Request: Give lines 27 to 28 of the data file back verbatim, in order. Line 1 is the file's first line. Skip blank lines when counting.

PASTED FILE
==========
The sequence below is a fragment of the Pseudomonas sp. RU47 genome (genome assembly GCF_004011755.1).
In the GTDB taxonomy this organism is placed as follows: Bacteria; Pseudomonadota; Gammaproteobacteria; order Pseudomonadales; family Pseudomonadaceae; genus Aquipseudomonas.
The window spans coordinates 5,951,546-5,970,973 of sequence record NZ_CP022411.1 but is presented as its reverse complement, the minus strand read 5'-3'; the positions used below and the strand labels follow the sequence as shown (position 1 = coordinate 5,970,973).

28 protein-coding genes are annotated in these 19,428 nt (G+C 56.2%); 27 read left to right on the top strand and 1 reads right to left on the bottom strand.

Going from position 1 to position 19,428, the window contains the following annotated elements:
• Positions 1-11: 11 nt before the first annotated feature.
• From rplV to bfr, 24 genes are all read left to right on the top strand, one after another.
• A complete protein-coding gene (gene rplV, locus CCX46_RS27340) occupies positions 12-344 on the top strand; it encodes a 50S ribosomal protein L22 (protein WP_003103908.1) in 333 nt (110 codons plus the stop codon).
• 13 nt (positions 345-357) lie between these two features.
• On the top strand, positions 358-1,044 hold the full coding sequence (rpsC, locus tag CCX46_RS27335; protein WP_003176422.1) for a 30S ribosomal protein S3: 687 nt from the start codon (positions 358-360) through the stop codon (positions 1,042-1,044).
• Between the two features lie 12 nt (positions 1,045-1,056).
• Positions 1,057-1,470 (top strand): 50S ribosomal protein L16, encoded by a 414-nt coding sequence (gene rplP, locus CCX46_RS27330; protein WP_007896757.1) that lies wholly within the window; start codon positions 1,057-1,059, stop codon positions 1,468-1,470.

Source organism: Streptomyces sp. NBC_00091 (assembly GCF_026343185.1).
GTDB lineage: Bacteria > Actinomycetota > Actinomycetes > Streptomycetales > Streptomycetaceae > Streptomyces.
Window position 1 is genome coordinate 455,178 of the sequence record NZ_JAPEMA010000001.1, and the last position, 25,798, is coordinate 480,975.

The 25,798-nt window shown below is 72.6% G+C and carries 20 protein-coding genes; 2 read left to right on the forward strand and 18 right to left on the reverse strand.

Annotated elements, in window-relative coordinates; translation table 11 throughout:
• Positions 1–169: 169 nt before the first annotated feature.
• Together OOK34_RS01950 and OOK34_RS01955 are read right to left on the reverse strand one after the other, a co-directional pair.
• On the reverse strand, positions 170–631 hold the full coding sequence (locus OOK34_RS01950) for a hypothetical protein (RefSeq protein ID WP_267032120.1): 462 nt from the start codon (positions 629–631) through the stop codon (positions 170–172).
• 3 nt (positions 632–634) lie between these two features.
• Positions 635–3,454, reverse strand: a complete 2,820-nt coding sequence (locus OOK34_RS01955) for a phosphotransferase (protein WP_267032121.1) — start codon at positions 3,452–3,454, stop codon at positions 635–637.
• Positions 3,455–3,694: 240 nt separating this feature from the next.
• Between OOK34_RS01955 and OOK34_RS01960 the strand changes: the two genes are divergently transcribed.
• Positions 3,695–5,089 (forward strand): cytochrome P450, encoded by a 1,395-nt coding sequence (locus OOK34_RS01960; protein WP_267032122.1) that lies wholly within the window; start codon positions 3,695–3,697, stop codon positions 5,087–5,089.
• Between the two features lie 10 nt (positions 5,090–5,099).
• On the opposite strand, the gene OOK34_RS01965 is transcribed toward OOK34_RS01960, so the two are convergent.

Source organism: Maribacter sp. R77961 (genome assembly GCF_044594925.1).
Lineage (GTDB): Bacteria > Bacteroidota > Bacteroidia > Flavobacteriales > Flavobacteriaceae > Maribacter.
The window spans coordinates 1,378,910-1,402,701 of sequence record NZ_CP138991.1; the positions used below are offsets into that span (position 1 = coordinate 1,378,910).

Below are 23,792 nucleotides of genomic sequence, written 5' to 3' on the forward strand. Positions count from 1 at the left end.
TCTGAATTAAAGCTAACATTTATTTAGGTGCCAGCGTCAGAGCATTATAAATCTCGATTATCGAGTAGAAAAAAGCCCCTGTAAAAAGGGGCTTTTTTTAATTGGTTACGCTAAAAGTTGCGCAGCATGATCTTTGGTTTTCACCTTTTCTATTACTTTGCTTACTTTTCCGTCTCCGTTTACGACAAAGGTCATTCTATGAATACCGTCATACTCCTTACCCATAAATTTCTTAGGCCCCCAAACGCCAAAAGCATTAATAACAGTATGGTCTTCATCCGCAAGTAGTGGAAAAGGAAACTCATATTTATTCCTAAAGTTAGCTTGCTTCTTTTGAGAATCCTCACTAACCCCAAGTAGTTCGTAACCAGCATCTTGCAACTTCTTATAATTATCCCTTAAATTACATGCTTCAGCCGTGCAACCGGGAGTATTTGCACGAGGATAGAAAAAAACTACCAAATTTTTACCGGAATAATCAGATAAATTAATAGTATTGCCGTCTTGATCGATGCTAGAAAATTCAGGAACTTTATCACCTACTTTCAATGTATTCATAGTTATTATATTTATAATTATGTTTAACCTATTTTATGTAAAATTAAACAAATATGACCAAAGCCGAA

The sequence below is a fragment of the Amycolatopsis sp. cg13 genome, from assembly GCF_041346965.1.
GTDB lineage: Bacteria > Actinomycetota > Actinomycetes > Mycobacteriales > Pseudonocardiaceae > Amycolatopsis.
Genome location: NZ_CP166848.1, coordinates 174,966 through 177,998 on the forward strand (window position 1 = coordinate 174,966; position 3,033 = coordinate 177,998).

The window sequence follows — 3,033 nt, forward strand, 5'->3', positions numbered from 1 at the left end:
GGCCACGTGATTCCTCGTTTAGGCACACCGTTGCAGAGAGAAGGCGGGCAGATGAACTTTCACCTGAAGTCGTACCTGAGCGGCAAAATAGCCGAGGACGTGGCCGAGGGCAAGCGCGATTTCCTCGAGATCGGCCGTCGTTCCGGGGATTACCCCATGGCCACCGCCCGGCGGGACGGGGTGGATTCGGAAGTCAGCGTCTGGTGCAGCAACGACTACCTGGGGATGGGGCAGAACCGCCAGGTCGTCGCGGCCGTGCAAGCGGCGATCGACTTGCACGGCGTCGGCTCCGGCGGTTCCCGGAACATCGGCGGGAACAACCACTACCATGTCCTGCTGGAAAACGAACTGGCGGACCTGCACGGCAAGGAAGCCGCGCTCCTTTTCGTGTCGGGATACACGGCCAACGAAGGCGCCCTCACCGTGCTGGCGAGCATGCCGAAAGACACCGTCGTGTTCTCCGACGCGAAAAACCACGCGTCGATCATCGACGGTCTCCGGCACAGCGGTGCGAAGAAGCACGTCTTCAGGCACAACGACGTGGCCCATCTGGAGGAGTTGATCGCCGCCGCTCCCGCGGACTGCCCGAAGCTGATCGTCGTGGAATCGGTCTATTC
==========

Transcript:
• On the opposite strand, the gene OOK34_RS01965 is transcribed toward OOK34_RS01960, so the two are convergent.

Source organism: Maribacter sp. R77961 (genome assembly GCF_044594925.1).